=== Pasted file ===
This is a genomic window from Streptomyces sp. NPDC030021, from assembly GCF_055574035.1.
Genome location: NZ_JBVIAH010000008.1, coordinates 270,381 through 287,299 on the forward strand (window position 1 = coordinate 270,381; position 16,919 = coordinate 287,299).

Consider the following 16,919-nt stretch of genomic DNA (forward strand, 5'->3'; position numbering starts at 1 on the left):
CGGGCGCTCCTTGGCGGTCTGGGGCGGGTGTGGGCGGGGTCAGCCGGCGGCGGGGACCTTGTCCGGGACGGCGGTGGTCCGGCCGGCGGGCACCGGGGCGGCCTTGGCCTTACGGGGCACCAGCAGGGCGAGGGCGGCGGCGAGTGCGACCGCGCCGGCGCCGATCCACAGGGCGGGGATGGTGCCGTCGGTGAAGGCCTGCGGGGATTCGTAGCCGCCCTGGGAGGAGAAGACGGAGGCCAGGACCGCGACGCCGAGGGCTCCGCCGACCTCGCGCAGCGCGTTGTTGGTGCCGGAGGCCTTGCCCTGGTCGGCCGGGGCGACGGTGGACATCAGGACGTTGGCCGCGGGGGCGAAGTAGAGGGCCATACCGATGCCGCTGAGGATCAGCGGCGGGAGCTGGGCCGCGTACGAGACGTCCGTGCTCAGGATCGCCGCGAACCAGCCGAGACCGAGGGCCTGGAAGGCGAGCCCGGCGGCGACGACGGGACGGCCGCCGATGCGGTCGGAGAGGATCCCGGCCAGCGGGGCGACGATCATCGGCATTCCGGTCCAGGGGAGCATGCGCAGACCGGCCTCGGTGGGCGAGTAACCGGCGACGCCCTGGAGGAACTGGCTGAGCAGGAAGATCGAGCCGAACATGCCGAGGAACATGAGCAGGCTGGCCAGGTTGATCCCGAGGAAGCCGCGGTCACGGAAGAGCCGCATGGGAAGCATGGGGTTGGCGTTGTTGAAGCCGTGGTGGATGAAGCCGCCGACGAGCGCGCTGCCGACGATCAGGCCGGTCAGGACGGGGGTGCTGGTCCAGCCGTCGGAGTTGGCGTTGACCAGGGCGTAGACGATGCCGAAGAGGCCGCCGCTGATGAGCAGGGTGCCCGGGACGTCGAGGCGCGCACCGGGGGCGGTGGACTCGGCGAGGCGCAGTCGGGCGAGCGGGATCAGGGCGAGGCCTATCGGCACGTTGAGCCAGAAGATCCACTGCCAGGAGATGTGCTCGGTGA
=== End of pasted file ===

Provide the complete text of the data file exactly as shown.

This is a genomic window from Streptomyces sp. NPDC030021, from assembly GCF_055574035.1.
Genome location: NZ_JBVIAH010000008.1, coordinates 270,381 through 287,299 on the forward strand (window position 1 = coordinate 270,381; position 16,919 = coordinate 287,299).

Consider the following 16,919-nt stretch of genomic DNA (forward strand, 5'->3'; position numbering starts at 1 on the left):
CGGGCGCTCCTTGGCGGTCTGGGGCGGGTGTGGGCGGGGTCAGCCGGCGGCGGGGACCTTGTCCGGGACGGCGGTGGTCCGGCCGGCGGGCACCGGGGCGGCCTTGGCCTTACGGGGCACCAGCAGGGCGAGGGCGGCGGCGAGTGCGACCGCGCCGGCGCCGATCCACAGGGCGGGGATGGTGCCGTCGGTGAAGGCCTGCGGGGATTCGTAGCCGCCCTGGGAGGAGAAGACGGAGGCCAGGACCGCGACGCCGAGGGCTCCGCCGACCTCGCGCAGCGCGTTGTTGGTGCCGGAGGCCTTGCCCTGGTCGGCCGGGGCGACGGTGGACATCAGGACGTTGGCCGCGGGGGCGAAGTAGAGGGCCATACCGATGCCGCTGAGGATCAGCGGCGGGAGCTGGGCCGCGTACGAGACGTCCGTGCTCAGGATCGCCGCGAACCAGCCGAGACCGAGGGCCTGGAAGGCGAGCCCGGCGGCGACGACGGGACGGCCGCCGATGCGGTCGGAGAGGATCCCGGCCAGCGGGGCGACGATCATCGGCATTCCGGTCCAGGGGAGCATGCGCAGACCGGCCTCGGTGGGCGAGTAACCGGCGACGCCCTGGAGGAACTGGCTGAGCAGGAAGATCGAGCCGAACATGCCGAGGAACATGAGCAGGCTGGCCAGGTTGATCCCGAGGAAGCCGCGGTCACGGAAGAGCCGCATGGGAAGCATGGGGTTGGCGTTGTTGAAGCCGTGGTGGATGAAGCCGCCGACGAGCGCGCTGCCGACGATCAGGCCGGTCAGGACGGGGGTGCTGGTCCAGCCGTCGGAGTTGGCGTTGACCAGGGCGTAGACGATGCCGAAGAGGCCGCCGCTGATGAGCAGGGTGCCCGGGACGTCGAGGCGCGCACCGGGGGCGGTGGACTCGGCGAGGCGCAGTCGGGCGAGCGGGATCAGGGCGAGGCCTATCGGCACGTTGAGCCAGAAGATCCACTGCCAGGAGATGTGCTCGGTGA